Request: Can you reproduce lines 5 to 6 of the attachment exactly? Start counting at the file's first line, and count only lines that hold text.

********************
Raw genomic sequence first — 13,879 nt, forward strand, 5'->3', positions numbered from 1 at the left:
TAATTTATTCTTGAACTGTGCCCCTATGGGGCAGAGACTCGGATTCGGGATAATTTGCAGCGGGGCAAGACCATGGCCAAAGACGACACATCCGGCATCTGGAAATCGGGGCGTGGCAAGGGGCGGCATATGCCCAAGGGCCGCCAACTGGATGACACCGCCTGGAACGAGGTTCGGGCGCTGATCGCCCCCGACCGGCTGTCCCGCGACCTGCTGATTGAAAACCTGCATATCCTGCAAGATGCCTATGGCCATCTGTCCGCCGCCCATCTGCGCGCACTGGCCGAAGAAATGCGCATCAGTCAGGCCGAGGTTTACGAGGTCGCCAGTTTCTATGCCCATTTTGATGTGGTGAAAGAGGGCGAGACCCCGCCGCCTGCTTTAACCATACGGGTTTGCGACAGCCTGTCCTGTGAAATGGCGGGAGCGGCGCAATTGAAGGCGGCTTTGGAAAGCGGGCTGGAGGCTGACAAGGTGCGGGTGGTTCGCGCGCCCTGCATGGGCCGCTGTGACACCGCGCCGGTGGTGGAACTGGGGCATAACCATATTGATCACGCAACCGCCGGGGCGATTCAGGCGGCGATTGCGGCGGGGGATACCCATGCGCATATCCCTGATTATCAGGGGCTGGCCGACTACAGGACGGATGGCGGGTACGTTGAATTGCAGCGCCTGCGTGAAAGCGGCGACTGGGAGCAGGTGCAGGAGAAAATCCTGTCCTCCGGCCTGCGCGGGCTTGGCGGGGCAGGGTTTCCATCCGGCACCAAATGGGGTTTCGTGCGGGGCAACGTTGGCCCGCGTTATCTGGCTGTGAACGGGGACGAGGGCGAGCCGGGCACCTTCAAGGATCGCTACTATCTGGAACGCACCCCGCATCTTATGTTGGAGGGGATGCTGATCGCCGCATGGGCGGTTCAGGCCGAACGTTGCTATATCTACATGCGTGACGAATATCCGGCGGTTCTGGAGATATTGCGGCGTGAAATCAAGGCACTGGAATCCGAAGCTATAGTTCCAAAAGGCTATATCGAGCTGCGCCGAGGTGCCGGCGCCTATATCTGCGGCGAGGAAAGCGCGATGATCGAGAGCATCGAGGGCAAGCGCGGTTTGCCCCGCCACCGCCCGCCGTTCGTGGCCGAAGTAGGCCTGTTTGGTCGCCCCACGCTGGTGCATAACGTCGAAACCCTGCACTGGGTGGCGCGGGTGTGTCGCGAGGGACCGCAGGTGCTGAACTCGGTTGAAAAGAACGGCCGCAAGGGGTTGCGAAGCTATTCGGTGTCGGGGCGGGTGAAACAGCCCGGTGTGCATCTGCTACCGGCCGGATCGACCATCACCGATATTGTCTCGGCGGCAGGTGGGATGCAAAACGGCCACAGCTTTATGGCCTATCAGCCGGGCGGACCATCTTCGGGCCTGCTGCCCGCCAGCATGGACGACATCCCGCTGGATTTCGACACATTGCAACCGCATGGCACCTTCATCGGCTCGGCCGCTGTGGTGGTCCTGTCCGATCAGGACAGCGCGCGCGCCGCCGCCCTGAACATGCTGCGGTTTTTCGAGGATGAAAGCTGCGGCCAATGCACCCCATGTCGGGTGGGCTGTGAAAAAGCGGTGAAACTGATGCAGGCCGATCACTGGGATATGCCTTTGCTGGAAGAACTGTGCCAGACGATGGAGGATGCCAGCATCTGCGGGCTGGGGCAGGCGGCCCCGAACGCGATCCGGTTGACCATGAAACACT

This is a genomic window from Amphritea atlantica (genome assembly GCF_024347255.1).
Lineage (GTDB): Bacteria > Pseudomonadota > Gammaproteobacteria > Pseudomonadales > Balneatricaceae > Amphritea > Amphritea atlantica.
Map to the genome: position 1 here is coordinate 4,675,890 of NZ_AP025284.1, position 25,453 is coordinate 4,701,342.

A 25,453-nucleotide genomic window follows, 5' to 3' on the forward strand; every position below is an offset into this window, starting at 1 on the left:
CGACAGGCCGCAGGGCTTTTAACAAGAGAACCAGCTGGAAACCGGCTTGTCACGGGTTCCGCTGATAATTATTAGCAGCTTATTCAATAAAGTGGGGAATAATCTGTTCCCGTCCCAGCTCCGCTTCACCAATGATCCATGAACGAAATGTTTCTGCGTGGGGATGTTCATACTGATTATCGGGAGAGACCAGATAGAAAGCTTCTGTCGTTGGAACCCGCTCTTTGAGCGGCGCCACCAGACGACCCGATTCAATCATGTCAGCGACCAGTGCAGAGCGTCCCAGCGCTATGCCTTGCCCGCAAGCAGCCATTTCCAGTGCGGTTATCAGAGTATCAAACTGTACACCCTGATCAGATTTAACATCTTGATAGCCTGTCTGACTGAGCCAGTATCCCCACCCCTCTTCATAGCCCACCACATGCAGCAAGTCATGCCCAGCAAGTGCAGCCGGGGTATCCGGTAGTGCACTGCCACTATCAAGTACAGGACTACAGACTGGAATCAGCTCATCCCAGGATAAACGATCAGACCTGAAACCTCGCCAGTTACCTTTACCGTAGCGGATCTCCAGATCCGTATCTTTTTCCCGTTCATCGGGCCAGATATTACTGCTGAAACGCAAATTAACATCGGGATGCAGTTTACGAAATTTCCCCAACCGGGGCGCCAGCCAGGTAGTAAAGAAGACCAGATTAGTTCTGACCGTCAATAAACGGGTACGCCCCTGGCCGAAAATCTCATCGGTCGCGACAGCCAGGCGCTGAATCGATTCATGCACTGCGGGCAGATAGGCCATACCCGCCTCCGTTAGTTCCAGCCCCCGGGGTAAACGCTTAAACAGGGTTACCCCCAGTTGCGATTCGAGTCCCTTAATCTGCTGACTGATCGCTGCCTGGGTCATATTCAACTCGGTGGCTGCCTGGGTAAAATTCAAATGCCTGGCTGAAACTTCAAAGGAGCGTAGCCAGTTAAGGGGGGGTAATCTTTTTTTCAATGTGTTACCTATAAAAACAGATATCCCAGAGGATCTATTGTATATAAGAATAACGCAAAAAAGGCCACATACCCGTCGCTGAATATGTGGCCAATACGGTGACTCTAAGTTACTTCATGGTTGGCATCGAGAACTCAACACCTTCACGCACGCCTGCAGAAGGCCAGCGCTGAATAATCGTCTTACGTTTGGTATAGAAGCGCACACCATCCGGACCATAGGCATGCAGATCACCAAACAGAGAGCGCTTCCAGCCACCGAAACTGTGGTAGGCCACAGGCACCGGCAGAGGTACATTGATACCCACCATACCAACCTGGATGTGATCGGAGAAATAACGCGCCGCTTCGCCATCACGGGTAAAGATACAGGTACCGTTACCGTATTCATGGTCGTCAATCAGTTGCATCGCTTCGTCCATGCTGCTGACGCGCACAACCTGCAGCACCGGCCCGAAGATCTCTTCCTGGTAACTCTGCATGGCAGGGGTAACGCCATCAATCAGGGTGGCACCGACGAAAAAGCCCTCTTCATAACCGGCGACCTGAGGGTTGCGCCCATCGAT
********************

Map to the genome: position 1 here is coordinate 4,675,890 of NZ_AP025284.1, position 25,453 is coordinate 4,701,342.

A 25,453-nucleotide genomic window follows, 5' to 3' on the forward strand; every position below is an offset into this window, starting at 1 on the left: